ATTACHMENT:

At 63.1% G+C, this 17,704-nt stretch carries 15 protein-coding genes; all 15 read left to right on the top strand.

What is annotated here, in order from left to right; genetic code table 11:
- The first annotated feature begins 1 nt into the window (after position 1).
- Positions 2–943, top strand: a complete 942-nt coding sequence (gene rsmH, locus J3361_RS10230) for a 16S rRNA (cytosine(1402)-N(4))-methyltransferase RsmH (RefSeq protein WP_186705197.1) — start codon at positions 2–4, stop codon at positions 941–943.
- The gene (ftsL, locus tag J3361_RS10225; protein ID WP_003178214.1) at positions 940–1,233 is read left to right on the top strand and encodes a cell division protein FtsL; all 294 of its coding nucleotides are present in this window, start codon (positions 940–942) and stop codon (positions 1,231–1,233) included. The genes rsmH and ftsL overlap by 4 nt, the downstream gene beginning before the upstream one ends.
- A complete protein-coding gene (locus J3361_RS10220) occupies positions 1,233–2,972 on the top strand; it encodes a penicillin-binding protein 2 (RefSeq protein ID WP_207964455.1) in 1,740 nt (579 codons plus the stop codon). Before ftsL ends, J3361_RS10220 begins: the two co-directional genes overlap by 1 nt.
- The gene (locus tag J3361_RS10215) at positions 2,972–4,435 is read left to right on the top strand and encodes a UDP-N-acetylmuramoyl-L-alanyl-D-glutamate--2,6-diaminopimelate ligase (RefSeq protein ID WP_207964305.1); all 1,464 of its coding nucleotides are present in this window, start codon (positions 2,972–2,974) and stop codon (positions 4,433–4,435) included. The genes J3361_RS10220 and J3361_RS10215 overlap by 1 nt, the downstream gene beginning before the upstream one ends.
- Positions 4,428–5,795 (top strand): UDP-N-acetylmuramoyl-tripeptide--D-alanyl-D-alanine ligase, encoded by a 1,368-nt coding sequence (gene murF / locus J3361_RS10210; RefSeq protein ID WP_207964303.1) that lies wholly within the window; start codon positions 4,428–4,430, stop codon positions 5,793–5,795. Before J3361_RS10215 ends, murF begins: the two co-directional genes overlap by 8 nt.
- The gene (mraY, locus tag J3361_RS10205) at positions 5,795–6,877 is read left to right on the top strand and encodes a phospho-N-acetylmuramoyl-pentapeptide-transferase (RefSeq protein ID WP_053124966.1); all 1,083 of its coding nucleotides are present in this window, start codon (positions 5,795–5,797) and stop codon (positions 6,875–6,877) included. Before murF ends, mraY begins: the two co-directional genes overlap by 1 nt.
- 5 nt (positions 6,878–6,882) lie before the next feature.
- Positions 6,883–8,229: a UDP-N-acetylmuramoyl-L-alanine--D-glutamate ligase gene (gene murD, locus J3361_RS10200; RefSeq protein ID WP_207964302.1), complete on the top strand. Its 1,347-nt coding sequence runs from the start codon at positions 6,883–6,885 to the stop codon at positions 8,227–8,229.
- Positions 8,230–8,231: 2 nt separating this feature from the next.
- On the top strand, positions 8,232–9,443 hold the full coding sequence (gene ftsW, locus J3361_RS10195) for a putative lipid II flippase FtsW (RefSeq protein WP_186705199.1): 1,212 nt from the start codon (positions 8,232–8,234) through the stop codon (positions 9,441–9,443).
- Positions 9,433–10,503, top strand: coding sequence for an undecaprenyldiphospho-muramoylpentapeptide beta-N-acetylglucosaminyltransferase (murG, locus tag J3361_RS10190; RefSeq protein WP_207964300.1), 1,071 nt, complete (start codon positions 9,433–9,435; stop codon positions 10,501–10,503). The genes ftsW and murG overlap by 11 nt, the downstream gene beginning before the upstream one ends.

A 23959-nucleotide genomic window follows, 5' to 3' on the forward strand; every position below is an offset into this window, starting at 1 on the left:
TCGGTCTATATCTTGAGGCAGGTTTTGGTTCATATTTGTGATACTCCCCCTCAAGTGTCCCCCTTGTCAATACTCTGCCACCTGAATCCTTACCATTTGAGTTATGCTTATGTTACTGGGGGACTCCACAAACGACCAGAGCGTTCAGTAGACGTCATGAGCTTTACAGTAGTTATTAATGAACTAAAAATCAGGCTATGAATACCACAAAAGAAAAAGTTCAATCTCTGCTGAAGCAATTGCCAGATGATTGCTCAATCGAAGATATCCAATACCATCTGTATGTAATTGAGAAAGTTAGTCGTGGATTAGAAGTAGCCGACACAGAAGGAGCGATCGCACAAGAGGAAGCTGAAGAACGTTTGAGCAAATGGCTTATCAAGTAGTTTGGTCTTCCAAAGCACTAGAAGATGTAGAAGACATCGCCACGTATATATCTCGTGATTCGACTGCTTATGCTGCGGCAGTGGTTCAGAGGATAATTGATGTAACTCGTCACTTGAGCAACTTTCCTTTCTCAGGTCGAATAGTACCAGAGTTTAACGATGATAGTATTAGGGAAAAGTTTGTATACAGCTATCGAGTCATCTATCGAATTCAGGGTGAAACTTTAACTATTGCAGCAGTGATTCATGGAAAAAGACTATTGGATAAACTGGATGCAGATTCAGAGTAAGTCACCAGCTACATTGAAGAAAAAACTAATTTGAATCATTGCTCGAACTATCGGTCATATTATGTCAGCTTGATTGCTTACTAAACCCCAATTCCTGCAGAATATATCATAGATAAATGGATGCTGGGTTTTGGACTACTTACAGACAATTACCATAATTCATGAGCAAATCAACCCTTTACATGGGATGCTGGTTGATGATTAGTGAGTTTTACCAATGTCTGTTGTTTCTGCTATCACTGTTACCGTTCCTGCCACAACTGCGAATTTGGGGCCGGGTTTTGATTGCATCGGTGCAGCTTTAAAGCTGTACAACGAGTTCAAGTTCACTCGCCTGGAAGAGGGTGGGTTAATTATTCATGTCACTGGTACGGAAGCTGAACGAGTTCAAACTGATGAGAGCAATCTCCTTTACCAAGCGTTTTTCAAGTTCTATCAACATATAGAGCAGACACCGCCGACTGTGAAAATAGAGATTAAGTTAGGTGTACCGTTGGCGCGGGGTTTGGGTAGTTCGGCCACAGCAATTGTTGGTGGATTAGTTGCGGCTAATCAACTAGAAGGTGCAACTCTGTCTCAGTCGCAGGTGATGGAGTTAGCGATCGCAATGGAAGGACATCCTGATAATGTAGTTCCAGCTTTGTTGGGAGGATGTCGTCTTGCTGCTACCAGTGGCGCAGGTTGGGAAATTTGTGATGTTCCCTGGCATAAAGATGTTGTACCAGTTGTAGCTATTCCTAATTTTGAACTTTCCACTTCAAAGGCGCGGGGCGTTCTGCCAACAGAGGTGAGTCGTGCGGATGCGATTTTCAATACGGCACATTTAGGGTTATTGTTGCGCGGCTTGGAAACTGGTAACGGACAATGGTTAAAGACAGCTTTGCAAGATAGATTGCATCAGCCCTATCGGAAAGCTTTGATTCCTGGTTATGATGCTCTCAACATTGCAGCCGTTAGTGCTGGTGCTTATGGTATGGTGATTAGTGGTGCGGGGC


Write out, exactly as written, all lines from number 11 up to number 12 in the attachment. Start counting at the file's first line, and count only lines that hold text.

- Positions 6,883–8,229: a UDP-N-acetylmuramoyl-L-alanine--D-glutamate ligase gene (gene murD, locus J3361_RS10200; RefSeq protein ID WP_207964302.1), complete on the top strand. Its 1,347-nt coding sequence runs from the start codon at positions 6,883–6,885 to the stop codon at positions 8,227–8,229.
- Positions 8,230–8,231: 2 nt separating this feature from the next.